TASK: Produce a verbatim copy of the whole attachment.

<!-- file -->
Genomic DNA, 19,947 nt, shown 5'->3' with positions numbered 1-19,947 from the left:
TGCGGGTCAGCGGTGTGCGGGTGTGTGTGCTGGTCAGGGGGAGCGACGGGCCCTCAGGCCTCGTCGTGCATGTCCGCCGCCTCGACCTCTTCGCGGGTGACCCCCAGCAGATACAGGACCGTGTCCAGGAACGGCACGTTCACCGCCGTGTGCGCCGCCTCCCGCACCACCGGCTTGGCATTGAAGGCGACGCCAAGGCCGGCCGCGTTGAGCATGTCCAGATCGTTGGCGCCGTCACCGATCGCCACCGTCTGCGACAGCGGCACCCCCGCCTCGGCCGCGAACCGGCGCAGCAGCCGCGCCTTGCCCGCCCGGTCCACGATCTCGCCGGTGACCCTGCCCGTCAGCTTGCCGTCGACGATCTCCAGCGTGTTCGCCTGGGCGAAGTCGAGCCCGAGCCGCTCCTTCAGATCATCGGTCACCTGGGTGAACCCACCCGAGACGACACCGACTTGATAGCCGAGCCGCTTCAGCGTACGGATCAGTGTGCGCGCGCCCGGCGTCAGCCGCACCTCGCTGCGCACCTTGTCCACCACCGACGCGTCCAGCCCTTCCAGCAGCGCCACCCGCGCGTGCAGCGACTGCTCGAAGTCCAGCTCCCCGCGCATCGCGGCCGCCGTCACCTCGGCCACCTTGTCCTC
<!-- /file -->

Genomic DNA, 19,947 nt, shown 5'->3' with positions numbered 1-19,947 from the left:
TGCGGGTCAGCGGTGTGCGGGTGTGTGTGCTGGTCAGGGGGAGCGACGGGCCCTCAGGCCTCGTCGTGCATGTCCGCCGCCTCGACCTCTTCGCGGGTGACCCCCAGCAGATACAGGACCGTGTCCAGGAACGGCACGTTCACCGCCGTGTGCGCCGCCTCCCGCACCACCGGCTTGGCATTGAAGGCGACGCCAAGGCCGGCCGCGTTGAGCATGTCCAGATCGTTGGCGCCGTCACCGATCGCCACCGTCTGCGACAGCGGCACCCCCGCCTCGGCCGCGAACCGGCGCAGCAGCCGCGCCTTGCCCGCCCGGTCCACGATCTCGCCGGTGACCCTGCCCGTCAGCTTGCCGTCGACGATCTCCAGCGTGTTCGCCTGGGCGAAGTCGAGCCCGAGCCGCTCCTTCAGATCATCGGTCACCTGGGTGAACCCACCCGAGACGACACCGACTTGATAGCCGAGCCGCTTCAGCGTACGGATCAGTGTGCGCGCGCCCGGCGTCAGCCGCACCTCGCTGCGCACCTTGTCCACCACCGACGCGTCCAGCCCTTCCAGCAGCGCCACCCGCGCGTGCAGCGACTGCTCGAAGTCCAGCTCCCCGCGCATCGCGGCCGCCGTCACCTCGGCCACCTTGTCCTC